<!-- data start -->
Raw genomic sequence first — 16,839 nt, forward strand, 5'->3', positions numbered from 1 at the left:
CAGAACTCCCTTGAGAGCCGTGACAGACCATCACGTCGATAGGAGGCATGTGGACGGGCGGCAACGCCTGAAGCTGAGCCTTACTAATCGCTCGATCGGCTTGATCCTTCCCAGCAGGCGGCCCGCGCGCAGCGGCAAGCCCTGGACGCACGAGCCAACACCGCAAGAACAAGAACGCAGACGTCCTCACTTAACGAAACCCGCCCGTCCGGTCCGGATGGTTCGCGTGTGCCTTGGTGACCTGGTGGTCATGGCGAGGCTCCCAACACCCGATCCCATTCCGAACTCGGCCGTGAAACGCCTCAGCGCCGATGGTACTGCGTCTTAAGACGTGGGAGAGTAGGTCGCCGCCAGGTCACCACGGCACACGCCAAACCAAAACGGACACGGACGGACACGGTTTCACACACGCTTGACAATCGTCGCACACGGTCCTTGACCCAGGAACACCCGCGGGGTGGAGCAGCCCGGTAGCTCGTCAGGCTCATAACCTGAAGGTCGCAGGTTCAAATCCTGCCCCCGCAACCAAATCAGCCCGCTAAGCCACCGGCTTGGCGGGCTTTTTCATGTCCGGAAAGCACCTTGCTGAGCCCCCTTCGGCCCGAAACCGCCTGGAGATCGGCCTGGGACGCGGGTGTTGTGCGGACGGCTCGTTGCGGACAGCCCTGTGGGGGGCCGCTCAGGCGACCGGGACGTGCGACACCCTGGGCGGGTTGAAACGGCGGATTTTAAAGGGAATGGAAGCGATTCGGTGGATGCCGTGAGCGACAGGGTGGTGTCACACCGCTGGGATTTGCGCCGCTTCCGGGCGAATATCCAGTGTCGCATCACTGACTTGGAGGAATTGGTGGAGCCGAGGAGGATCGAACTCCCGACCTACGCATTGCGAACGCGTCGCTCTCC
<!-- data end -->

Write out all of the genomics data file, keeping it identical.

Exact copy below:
Raw genomic sequence first — 16,839 nt, forward strand, 5'->3', positions numbered from 1 at the left:
CAGAACTCCCTTGAGAGCCGTGACAGACCATCACGTCGATAGGAGGCATGTGGACGGGCGGCAACGCCTGAAGCTGAGCCTTACTAATCGCTCGATCGGCTTGATCCTTCCCAGCAGGCGGCCCGCGCGCAGCGGCAAGCCCTGGACGCACGAGCCAACACCGCAAGAACAAGAACGCAGACGTCCTCACTTAACGAAACCCGCCCGTCCGGTCCGGATGGTTCGCGTGTGCCTTGGTGACCTGGTGGTCATGGCGAGGCTCCCAACACCCGATCCCATTCCGAACTCGGCCGTGAAACGCCTCAGCGCCGATGGTACTGCGTCTTAAGACGTGGGAGAGTAGGTCGCCGCCAGGTCACCACGGCACACGCCAAACCAAAACGGACACGGACGGACACGGTTTCACACACGCTTGACAATCGTCGCACACGGTCCTTGACCCAGGAACACCCGCGGGGTGGAGCAGCCCGGTAGCTCGTCAGGCTCATAACCTGAAGGTCGCAGGTTCAAATCCTGCCCCCGCAACCAAATCAGCCCGCTAAGCCACCGGCTTGGCGGGCTTTTTCATGTCCGGAAAGCACCTTGCTGAGCCCCCTTCGGCCCGAAACCGCCTGGAGATCGGCCTGGGACGCGGGTGTTGTGCGGACGGCTCGTTGCGGACAGCCCTGTGGGGGGCCGCTCAGGCGACCGGGACGTGCGACACCCTGGGCGGGTTGAAACGGCGGATTTTAAAGGGAATGGAAGCGATTCGGTGGATGCCGTGAGCGACAGGGTGGTGTCACACCGCTGGGATTTGCGCCGCTTCCGGGCGAATATCCAGTGTCGCATCACTGACTTGGAGGAATTGGTGGAGCCGAGGAGGATCGAACTCCCGACCTACGCATTGCGAACGCGTCGCTCTCC